Michelle Rupp: Hello and welcome to this week’s edition of AFMC TV. We’re so glad you’re joining us. Joining me today is Dr. Wei from UAMS. She is a geriatrician, and we are talking about common forgetfulness. Dr. Wei, thank you for joining me today. 

Dr. Jeanne Wei: Oh, thank you so much, Michelle, for having me. I’m delighted to be here, and I’m honored to be invited. Thank you.

MR: Thank you. So common forgetfulness, is that such a thing?

JW: Yes, there is very much such a thing, and I think it’s important for us not to be worried or scared. When we were younger, you know, in our twenties or thirties and we forget something, we would just dismiss it and say, “Oh, I forgot.” Then we would just keep on going and move on, and everything will be fine. But when we get to be older, we think, “I forgot. Is that terrible?” So, first, I want to reassure all of us. We all forget things when we’re older, just as we did in our teens and twenties. The first time I remember forgetting where I parked my car, I was in college. I didn’t think then that it was anything terrible. I still sometimes forget where I parked my car, but I’m wiser now. I park in the same spot.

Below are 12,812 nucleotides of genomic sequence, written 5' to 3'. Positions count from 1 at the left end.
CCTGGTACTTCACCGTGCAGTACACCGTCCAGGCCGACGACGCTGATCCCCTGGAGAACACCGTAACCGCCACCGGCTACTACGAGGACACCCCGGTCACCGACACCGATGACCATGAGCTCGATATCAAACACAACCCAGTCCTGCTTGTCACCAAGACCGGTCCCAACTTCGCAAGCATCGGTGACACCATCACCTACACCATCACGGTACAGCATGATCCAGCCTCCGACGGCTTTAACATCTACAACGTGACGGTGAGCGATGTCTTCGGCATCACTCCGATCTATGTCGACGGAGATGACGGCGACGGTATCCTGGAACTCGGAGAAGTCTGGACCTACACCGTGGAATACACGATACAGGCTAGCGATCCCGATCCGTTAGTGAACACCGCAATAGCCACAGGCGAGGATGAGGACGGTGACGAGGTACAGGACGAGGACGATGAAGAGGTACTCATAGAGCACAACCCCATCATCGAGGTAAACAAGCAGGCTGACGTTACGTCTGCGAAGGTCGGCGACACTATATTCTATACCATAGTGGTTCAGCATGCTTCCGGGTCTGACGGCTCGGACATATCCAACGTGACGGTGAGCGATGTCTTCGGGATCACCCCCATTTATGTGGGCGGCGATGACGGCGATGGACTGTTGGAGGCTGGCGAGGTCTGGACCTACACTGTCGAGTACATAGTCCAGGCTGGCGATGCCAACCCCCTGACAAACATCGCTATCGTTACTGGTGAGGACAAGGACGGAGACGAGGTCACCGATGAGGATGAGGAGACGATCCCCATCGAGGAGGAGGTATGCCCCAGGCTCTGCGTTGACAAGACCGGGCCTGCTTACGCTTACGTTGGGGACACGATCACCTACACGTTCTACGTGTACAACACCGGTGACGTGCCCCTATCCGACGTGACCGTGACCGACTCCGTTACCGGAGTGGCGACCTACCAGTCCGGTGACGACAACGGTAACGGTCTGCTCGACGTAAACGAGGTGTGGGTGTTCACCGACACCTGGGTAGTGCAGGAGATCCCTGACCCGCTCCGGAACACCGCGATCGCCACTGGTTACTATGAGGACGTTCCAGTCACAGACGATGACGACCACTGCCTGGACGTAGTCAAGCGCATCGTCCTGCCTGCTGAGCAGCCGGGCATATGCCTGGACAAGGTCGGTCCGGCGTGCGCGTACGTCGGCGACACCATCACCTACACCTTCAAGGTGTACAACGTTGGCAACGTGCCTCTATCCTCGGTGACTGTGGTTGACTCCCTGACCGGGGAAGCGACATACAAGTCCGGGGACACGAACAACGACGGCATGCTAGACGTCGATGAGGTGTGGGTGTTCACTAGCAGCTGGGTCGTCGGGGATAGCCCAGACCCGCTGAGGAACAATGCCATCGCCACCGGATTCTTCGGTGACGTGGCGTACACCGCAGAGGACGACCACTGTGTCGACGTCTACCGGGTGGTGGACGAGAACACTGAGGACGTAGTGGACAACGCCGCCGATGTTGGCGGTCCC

There are other things that are very common that we forget, and then we worry about. For example, the first thing is we get distracted more easily. That is normal. We just need to focus, and there are certain things we can do to keep our focus. But no matter what, it’s easy to get distracted. That’s not anything except part of the way it is. We’re storing so much more information. Think about your computer. If there is more information stored in the memory, there is less room for the buffer. There is less free space for working.

MR: Yes. That’s a great analogy. So, when does normal forgetfulness becomes something that may need a little more attention?  

JW: Yes. So, for example, you may forget to pay a bill occasionally. We all sometimes forget because we’re in the middle of 18 different things. That’s okay! If we forget to pay a bill in succession, say it’s a monthly bill, and we didn’t pay it last month, and we forgot to pay it this month. If we forget to pay it next month, then we should think about it. Is there something? And the answer is yes.